(Please note that in the 1001 Book, this film is referred to as The Story of the Late Chrysanthemums.)
Sometimes you watch a two-and-a-half hour film and the time flies by, but then there are films like director Kenji Mizoguchi’s The Story of the Last Chrysanthemums (1939), which seem to drag on forever. An obvious proponent of extremely long, static takes, Mizoguchi was a reflective storyteller who had a habit of making depressing movies (think Ugetsu and Sansho the Bailiff). Recently on TCM I heard Ben Mankiewicz say that Mizoguchi was regarded as one of the three best Japanese directors ever, behind the likes of Akira Kurosawa and Yasujiro Ozu. Okay, I can accept that, but I still wish his pacing were faster and his stories a tad less stylized.
The Story of the Last Chrysanthemums takes place in 1880s Japan and revolves around hammy kabuki actor Kikunosuke (Shotaro Hanayagi). Protected by his famous father’s name, Kikunosuke plods along giving poor performances while everyone in Tokyo ridicules him behind his back. The only person who has enough courage to tell him the truth about his acting is his brother’s wet nurse, Otoku (Kakuko Mori). Every tragedy needs a good setup, and as luck would have it Kikunosuke and Otoku fall in love against Kikunosuke’s family’s wishes. Banished to first Osaka and then the provinces, Kikunosuke struggles on while developing his art at the urging of Otoku. In the process, like any good woman, Otoku completely destroys her health and happiness to ensure that Kikunosuke returns to his family as a great actor. Without giving the ending away, let’s just things don’t end on a happy note—which is the case in just about every Mizoguchi film I have ever seen.
Self-sacrificing women saturate the world of cinema, but Otoku has to be in the top tier of the all-time greatest ever. While her behavior irritates me beyond measure, Mori’s performance is quite good and makes the movie bearable. Older Asian cinema is permeated with highly stylized acting which can be off-putting to many modern viewers. However, the one good thing about this style is that actors can’t hide behind bravado and over-active hand gestures. Mori plays Otoku as a serene creature who wastes no energy on melodramatic hysterics. When things don’t go well for her (which is 90% of the time), she patiently accepts what fate has dealt her.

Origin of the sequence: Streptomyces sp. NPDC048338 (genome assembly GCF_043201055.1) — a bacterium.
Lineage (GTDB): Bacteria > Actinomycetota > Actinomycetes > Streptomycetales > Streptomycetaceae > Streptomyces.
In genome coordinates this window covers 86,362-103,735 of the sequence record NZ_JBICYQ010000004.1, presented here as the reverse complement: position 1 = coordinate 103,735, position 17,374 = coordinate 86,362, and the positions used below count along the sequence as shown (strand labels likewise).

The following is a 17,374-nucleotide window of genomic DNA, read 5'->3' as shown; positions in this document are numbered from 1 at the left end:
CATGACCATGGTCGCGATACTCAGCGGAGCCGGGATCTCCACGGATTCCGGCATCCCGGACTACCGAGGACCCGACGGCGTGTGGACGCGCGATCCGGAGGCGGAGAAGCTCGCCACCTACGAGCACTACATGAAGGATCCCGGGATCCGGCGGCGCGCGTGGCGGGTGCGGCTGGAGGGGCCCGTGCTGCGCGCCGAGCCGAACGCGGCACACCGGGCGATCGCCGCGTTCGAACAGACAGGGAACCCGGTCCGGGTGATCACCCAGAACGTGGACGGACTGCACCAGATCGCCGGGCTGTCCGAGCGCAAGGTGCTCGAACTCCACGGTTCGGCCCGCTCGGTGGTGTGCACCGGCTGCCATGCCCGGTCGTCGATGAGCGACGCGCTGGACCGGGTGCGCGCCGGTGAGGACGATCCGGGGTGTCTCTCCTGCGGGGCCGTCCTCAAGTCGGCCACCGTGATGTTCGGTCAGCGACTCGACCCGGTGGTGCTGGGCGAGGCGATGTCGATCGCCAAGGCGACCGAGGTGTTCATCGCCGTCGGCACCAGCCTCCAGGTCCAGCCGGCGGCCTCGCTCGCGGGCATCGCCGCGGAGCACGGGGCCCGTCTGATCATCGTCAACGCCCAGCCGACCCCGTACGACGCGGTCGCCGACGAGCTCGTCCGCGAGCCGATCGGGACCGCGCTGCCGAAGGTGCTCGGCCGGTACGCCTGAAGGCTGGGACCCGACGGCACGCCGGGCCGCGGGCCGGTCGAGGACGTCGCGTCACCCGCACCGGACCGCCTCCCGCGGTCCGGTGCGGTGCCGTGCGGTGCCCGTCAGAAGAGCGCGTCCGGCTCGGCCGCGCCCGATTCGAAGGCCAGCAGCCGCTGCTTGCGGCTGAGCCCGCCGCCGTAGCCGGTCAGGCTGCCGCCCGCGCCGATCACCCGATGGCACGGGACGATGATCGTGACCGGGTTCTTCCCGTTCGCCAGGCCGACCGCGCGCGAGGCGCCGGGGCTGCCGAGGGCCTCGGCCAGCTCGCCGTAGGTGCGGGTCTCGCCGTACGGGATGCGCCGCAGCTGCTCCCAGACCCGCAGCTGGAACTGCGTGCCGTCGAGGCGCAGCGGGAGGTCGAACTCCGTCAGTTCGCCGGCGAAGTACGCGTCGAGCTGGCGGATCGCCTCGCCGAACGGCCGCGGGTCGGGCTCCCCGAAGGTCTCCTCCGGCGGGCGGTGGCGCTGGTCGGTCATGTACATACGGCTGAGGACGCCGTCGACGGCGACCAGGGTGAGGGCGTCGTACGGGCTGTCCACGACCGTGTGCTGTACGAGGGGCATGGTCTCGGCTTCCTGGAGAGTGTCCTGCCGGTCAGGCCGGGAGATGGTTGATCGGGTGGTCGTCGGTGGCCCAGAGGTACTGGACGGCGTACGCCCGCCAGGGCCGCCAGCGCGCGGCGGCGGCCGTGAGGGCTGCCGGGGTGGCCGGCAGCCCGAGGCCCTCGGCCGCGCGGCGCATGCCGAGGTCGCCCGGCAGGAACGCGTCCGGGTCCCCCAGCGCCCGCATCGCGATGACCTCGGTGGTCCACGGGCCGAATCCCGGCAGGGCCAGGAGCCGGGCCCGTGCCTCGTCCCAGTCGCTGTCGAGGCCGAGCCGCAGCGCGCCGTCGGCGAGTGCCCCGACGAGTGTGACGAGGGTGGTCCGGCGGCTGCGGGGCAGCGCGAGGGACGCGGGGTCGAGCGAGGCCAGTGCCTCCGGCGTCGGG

My biggest complaint with The Story of the Last Chrysanthemums is Mizoguchi’s unflinching dedication to the extreme long take. Yes, I know he is attempting to create an atmosphere of introspective reflection, but at some point it just steps over the bounds of acceptability. I think if he had cut most of these scenes in half I would have enjoyed the film much more. Mizoguchi’s contemporary, Ozu, was much more adept at the use of the extreme long take.
Overall, The Story of the Last Chrysanthemums is a study in patience and suffering—both in the movie and watching it. I didn’t hate it, but I most assuredly didn’t love it, either.